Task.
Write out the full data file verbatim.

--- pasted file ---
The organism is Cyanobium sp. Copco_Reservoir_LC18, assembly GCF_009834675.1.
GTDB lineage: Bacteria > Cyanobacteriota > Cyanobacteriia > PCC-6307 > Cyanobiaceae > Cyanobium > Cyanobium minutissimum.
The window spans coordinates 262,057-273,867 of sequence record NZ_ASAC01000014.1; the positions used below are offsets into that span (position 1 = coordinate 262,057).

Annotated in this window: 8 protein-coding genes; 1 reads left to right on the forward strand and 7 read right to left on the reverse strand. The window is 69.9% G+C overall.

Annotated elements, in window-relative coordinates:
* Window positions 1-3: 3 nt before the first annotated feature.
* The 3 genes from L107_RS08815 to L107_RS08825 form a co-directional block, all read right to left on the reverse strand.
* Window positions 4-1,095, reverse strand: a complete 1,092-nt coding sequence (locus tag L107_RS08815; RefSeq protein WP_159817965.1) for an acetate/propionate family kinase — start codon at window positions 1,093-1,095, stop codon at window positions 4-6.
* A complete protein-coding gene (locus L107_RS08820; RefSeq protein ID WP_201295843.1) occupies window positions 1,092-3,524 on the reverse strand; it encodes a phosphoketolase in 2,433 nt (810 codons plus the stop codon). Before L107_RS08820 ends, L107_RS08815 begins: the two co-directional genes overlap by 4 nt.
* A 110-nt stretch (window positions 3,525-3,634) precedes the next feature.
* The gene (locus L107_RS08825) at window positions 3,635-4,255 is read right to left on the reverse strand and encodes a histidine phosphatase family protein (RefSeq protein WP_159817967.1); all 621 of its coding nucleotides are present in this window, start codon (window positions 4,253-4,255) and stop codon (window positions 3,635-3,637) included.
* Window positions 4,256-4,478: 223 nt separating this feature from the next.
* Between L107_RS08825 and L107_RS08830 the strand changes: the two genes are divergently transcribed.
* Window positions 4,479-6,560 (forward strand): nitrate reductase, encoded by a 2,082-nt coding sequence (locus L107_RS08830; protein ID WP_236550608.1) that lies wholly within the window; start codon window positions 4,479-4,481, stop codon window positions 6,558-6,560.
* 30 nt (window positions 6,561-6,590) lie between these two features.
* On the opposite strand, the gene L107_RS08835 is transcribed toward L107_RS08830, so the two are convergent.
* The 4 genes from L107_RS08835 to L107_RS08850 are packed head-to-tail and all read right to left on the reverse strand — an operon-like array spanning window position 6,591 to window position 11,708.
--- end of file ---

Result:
The organism is Cyanobium sp. Copco_Reservoir_LC18, assembly GCF_009834675.1.
GTDB lineage: Bacteria > Cyanobacteriota > Cyanobacteriia > PCC-6307 > Cyanobiaceae > Cyanobium > Cyanobium minutissimum.
The window spans coordinates 262,057-273,867 of sequence record NZ_ASAC01000014.1; the positions used below are offsets into that span (position 1 = coordinate 262,057).

Annotated in this window: 8 protein-coding genes; 1 reads left to right on the forward strand and 7 read right to left on the reverse strand. The window is 69.9% G+C overall.

Annotated elements, in window-relative coordinates:
* Window positions 1-3: 3 nt before the first annotated feature.
* The 3 genes from L107_RS08815 to L107_RS08825 form a co-directional block, all read right to left on the reverse strand.
* Window positions 4-1,095, reverse strand: a complete 1,092-nt coding sequence (locus tag L107_RS08815; RefSeq protein WP_159817965.1) for an acetate/propionate family kinase — start codon at window positions 1,093-1,095, stop codon at window positions 4-6.
* A complete protein-coding gene (locus L107_RS08820; RefSeq protein ID WP_201295843.1) occupies window positions 1,092-3,524 on the reverse strand; it encodes a phosphoketolase in 2,433 nt (810 codons plus the stop codon). Before L107_RS08820 ends, L107_RS08815 begins: the two co-directional genes overlap by 4 nt.
* A 110-nt stretch (window positions 3,525-3,634) precedes the next feature.
* The gene (locus L107_RS08825) at window positions 3,635-4,255 is read right to left on the reverse strand and encodes a histidine phosphatase family protein (RefSeq protein WP_159817967.1); all 621 of its coding nucleotides are present in this window, start codon (window positions 4,253-4,255) and stop codon (window positions 3,635-3,637) included.
* Window positions 4,256-4,478: 223 nt separating this feature from the next.
* Between L107_RS08825 and L107_RS08830 the strand changes: the two genes are divergently transcribed.
* Window positions 4,479-6,560 (forward strand): nitrate reductase, encoded by a 2,082-nt coding sequence (locus L107_RS08830; protein ID WP_236550608.1) that lies wholly within the window; start codon window positions 4,479-4,481, stop codon window positions 6,558-6,560.
* 30 nt (window positions 6,561-6,590) lie between these two features.
* On the opposite strand, the gene L107_RS08835 is transcribed toward L107_RS08830, so the two are convergent.
* The 4 genes from L107_RS08835 to L107_RS08850 are packed head-to-tail and all read right to left on the reverse strand — an operon-like array spanning window position 6,591 to window position 11,708.